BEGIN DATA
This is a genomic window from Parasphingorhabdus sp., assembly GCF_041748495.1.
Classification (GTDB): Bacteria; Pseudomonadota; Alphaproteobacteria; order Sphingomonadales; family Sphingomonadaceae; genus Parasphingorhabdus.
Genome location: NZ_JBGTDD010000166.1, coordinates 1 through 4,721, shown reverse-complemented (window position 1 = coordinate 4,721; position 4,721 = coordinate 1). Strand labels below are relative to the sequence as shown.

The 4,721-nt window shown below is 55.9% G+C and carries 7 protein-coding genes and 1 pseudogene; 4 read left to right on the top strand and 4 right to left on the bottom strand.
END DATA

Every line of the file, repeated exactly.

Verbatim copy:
This is a genomic window from Parasphingorhabdus sp., assembly GCF_041748495.1.
Classification (GTDB): Bacteria; Pseudomonadota; Alphaproteobacteria; order Sphingomonadales; family Sphingomonadaceae; genus Parasphingorhabdus.
Genome location: NZ_JBGTDD010000166.1, coordinates 1 through 4,721, shown reverse-complemented (window position 1 = coordinate 4,721; position 4,721 = coordinate 1). Strand labels below are relative to the sequence as shown.

The 4,721-nt window shown below is 55.9% G+C and carries 7 protein-coding genes and 1 pseudogene; 4 read left to right on the top strand and 4 right to left on the bottom strand.